How should a mother grieve a murderous child? That’s one of the questions at the center of “Mass,” a new movie out Friday, Oct. 8, in which Ann Dowd plays the mom of a high school shooter. Dowd said the emotional intensity of the story was crucial in director Fran Kranz’s decision to film the psychological drama in chronological order.
“We filmed the beginning and the end within a four-day period, first — everything that didn’t take place in the room itself — and once we got in the room, we shot for eight days, in sequence,” Dowd, 65, told The Post.
The “room” to which Dowd referred is in the basement of a church. That’s where Gail and Jay (Martha Plimpton, Jason Isaacs) — whose son, Evan, was one of 10 killed in the attack — are, six years later, meeting with Linda and Richard (Dowd, Reed Birney), the now-divorced parents of the shooter, Hayden, who killed himself after wreaking his carnage.
The bulk of “Mass,” which opened to acclaim in January at the Sundance Film Festival, plays out in that claustrophobic room, where the four parents sit around a small table and begin to talk, awkwardly at first, about the incident — before cycling through hatred, sympathy and cautious understanding. Ultimately, each character experiences a personal epiphany in trying to make sense of a senseless tragedy.
“I think what happens [with Linda], honestly, as a parent . . . the thought of losing a child, not only a child but a child who has brought about the tragedy of loss for so many families — not only that, but he took his own life — it’s unimaginable. It’s impossible to comprehend,” said Dowd, a mother of three.
“Life as they know it is completely over, and I think Linda’s life is shattered in ways that you and I cannot comprehend. There is no point in any defense, no point in building up a wall . . . no point in anything, except trying to live life one minute at a time.”
Dowd, who won an Emmy for her portrayal of evil Aunt Lydia on “The Handmaid’s Tale,” walks a fine line in “Mass.” Linda, by turns, sympathizes and empathizes with Gail and Jay and tries to answer their searching, angry questions: Why were red-flag warning signs ignored, including Hayden building and setting off a pipe bomb (for which he was arrested) before unleashing his high school massacre? She doesn’t defend her son. “The love we had, it was real,” she says. “I raised a murderer.”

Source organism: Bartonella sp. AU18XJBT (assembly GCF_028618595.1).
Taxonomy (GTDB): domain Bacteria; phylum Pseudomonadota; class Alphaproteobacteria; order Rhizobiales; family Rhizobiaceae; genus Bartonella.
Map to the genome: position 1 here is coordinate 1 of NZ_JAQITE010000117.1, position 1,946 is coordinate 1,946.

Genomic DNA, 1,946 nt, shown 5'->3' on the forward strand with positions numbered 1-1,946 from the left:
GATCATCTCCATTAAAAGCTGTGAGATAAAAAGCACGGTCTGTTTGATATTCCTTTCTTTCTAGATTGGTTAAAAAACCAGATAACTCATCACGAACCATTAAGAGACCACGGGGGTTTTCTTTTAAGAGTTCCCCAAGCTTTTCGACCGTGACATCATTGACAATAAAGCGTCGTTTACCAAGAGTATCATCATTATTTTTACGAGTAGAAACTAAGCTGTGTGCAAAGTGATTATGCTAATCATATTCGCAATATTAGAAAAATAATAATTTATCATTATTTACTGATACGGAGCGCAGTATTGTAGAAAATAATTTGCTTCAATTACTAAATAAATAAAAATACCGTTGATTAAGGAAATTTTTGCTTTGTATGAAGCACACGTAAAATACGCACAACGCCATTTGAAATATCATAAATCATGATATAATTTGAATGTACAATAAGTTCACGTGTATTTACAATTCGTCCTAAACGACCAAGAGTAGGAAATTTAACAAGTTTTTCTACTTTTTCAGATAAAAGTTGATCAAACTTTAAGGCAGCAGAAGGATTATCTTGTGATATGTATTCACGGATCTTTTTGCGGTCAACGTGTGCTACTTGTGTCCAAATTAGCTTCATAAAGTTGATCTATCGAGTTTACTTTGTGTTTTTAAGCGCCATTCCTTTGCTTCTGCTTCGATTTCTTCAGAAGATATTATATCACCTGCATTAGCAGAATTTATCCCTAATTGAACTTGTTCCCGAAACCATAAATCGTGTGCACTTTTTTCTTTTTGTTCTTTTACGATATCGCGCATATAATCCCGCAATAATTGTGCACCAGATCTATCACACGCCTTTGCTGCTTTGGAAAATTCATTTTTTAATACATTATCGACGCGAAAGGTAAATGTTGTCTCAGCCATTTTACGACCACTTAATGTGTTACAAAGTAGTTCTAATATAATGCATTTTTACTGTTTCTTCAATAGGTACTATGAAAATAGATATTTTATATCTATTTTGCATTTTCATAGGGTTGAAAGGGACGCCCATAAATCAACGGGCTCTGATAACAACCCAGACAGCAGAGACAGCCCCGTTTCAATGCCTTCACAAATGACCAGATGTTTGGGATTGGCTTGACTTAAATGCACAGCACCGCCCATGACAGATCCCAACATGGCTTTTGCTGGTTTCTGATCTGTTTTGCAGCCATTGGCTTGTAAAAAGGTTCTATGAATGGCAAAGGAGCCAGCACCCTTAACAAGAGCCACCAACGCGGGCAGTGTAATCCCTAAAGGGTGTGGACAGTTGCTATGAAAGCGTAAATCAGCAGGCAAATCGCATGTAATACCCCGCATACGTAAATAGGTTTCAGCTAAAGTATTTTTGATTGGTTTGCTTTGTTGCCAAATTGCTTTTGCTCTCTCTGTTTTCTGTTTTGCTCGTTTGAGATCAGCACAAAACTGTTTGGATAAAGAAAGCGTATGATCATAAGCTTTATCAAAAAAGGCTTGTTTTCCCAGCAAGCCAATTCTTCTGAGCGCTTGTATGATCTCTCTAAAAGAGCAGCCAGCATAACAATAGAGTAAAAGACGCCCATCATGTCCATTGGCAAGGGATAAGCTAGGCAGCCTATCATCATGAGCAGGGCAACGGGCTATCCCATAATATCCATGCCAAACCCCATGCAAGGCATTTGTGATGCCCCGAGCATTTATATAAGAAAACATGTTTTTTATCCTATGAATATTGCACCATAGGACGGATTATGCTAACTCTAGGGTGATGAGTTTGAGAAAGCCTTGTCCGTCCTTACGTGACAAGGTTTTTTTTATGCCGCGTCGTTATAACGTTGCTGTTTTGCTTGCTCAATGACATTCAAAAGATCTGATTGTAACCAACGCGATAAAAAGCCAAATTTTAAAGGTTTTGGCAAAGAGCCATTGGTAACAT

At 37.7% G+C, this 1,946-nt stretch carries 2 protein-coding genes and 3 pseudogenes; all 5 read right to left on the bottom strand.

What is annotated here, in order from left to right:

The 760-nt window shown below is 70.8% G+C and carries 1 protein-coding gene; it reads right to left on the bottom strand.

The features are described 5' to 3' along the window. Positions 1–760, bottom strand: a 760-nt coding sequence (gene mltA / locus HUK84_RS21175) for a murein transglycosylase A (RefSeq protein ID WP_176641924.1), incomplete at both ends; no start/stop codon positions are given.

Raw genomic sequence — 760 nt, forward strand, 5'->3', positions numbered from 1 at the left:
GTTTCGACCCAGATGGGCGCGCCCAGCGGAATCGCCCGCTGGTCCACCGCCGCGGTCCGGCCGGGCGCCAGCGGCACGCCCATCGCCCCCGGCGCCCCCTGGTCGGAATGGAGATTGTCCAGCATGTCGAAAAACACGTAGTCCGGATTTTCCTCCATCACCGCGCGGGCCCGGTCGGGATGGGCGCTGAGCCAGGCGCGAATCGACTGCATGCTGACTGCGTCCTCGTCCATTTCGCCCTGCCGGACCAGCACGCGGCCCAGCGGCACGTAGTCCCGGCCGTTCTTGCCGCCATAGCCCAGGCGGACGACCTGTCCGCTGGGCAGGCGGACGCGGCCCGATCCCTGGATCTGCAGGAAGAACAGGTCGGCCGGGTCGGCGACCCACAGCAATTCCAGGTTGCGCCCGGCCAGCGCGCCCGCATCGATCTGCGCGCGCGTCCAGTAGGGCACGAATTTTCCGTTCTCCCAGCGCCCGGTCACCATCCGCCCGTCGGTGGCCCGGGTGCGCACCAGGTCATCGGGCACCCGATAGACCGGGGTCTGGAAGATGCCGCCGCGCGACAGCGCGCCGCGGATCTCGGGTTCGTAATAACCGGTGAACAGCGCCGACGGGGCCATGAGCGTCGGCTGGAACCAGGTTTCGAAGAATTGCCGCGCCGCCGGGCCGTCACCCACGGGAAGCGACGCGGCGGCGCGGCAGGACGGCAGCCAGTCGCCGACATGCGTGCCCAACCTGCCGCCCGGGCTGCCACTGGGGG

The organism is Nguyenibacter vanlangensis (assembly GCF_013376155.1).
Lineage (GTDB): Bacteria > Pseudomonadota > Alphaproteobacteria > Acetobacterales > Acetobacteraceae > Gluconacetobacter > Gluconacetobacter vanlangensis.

“She doesn’t expect forgiveness from these people — she has no expectation of that. What she wants to do is to offer anything she can to help them understand,” Dowd said. “It doesn’t change the love, and I think that’s where she lives, in that place of profound honesty: ‘I know it and it won’t make sense to you, but my life would not have been better without my son.’”
It’s obvious from the get-go that Linda and Richard are not on the same page regarding Hayden. He’s destroyed their marriage and thrown up a wall between them as they grappled with the tragedy; Richard is initially aloof and almost defiant in defending how they raised their son. “It’s everything you cannot see,” he says, coolly, regarding his son’s mental state.
“Doesn’t that make total sense? That, of course, [Linda and Richard] are not going to make it,” Dowd said. “She was the peacekeeper, the interpreter: ‘Honey, he didn’t mean it that way, he wasn’t being cruel.’ She was covering for Hayden.”
We learn, on the day of the massacre, that Linda and Richard were alerted that something horrible happened at the school; they returned home, separately, to a massive police presence, but were kept apart while being questioned about their son. Dowd said that, shortly before her interview with The Post, a personal experience reminded her of how a mother is all-about her children — whatever the outcome.
“Last night, my boy, who’s 16, [he] goes to school in New Hampshire and took the train alone for the first time to Boston, where he was going to be picked up,” she said. “I got a call — ‘He didn’t get off the train’ — and everything stopped. That was it. I went straight to panic. The world stopped. Then I got a call within 20 minutes telling me that he’d fallen asleep and got off at the wrong stop, and they found him and that all is well.
“In that period, I thought to myself, ‘Can you imagine Linda and Richard . . . not knowing what happened, but knowing it’s horrible, and not knowing if their son is dead or what happened and why the police are here?’. “Can you even imagine?”